OK, so last week I looked on eBay for a gameshark 2.1 that I've wanted for a while. I bought it. Waited 5 days. Opened the box up. Put gameshark in N64 without a game. Nothing happened, the light on the gameshark came on though. Put in Ocarina of time. Turned on and nothing happened, the light didn't even come on! So to check if my N64 is working properly, I put in OoT by itself. ALL MY SAVE FILES WERE GONE!!!
I'm starting to think the guy sold me a faulty gameshark even though he said" IT WILL WORK OUT OF THE BOX". This is when I turn to ZU.
I bought a gameshark on ebay once too. It didn't work. Just forget about it dude. it's not gonna' work. I asked for advice on ZU too. I did, and I found out it wasn't my games. It was the gameshark. It was in the original box too. sooo...Just forget!
Maybe you don't remember, but I remember perfectly functional GameSharks doing this. You were always taking a chance on losing data or frying something, it was standard procedure.
In this day and age, I can't figure out why you'd want to run a real plastic and silicon GameShark when there are safer, more efficient alternatives (Hint: It's like an emu but with more letters and less bird).
I have the 3.3 pro, so maybe its difrent for 2.1 but heres my take.
The GS doesn't work unless there is a game attached to it. Thhats why just the GS wouldn't do anything.
OOT is also one of about 10 games that need to to activate a code to use it. You must first put in another N64 game (Starfox 64 for example), you then have to activate the zelda code, then turn it off, put OOT in, then turn it back on.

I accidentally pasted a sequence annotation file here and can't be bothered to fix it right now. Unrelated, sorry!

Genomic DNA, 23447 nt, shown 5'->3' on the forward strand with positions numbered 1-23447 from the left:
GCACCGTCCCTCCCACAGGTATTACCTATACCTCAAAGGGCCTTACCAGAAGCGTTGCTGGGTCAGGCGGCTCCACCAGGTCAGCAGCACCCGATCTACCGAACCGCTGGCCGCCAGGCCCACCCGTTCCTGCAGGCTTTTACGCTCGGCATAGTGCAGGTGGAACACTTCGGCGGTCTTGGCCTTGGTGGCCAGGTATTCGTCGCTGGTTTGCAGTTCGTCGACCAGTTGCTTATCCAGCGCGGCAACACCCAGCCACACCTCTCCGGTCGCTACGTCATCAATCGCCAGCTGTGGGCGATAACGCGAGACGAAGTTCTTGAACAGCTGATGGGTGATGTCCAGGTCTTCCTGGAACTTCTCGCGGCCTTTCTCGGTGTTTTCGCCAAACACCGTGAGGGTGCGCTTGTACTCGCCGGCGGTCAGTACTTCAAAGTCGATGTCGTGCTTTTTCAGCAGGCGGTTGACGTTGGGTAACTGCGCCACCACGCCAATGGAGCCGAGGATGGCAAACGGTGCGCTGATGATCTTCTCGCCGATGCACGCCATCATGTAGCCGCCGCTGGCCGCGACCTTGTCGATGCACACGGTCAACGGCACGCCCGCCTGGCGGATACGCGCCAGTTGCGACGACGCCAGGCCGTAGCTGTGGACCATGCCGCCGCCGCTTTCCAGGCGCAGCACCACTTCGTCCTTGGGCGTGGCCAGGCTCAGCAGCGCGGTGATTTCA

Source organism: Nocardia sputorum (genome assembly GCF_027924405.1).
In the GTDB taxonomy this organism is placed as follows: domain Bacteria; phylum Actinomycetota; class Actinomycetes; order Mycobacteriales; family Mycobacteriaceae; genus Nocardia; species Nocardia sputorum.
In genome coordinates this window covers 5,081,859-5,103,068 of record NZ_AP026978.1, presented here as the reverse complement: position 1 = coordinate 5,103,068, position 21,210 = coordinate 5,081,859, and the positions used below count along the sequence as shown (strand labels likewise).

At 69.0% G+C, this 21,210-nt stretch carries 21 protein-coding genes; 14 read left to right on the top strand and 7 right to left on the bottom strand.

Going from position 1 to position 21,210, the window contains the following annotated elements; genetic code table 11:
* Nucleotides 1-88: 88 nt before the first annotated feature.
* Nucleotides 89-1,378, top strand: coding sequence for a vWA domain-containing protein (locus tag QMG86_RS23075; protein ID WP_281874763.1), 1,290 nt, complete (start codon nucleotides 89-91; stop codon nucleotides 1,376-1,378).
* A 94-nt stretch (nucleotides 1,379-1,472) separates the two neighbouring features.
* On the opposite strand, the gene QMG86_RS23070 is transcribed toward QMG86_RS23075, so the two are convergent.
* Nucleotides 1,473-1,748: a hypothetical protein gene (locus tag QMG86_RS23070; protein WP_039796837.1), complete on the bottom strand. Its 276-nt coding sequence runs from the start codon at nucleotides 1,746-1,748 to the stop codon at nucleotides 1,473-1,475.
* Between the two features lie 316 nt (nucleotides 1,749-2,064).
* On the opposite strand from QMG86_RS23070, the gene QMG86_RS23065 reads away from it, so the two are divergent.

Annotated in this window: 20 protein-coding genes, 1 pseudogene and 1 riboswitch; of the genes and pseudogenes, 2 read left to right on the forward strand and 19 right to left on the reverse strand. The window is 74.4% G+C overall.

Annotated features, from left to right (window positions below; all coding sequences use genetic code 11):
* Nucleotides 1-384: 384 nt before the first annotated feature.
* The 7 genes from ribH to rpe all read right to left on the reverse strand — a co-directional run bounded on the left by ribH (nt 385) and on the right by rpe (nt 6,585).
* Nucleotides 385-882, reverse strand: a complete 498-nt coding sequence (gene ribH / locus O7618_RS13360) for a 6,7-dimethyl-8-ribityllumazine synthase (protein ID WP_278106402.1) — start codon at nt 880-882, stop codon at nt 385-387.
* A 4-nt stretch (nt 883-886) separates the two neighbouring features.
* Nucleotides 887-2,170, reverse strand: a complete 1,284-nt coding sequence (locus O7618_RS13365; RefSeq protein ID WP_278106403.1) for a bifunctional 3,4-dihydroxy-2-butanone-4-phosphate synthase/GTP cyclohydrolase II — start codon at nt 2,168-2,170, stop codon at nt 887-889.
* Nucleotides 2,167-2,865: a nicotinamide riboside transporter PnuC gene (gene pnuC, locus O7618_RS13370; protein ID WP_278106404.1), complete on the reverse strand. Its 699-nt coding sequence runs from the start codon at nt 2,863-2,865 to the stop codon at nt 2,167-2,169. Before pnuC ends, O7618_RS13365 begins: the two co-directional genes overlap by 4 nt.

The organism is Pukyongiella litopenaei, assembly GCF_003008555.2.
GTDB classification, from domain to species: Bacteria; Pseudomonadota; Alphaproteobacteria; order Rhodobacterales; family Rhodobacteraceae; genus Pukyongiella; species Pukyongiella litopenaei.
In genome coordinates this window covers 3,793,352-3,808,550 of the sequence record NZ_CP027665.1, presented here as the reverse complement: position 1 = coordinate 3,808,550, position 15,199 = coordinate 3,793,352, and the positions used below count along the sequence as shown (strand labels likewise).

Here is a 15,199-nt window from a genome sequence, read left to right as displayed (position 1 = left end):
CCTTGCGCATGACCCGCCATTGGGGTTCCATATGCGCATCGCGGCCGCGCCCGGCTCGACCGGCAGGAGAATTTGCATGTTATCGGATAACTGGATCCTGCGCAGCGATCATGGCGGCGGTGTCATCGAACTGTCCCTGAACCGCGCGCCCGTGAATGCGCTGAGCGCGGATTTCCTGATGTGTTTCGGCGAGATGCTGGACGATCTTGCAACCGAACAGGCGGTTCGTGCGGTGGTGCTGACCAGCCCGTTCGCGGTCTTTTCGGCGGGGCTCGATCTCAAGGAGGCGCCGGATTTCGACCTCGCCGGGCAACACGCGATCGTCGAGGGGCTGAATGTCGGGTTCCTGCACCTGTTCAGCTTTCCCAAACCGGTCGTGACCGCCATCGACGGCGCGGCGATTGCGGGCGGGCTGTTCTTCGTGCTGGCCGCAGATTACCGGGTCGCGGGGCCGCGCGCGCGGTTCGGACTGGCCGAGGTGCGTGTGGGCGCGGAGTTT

Like I said, I'm using a more advanced and newer version, so what I'm saying may not be true for your version. If it makes you feel any better though, I have deleted several OOT saves while trying to access the beta that is stored away on the gold cart, and have permantly ruined my copy of Super Mario 64 (It crashes every time you press the R button, since I was using a cheat that caused the collision detection to turn on and off when you hit R when the game got screwed up). For future referance, I suggest playing and beating the game normally before you try modding it, that way you aren't missing anything if it gets deleted.
I alluded to that earlier... With an emulator you don't have any hardware or save files on the line (You don't even need to have any of the hardware, which can be a bit problematic). Everything is reversible. Crashes are a lot less time consuming. Codes are a lot easier to work with as well.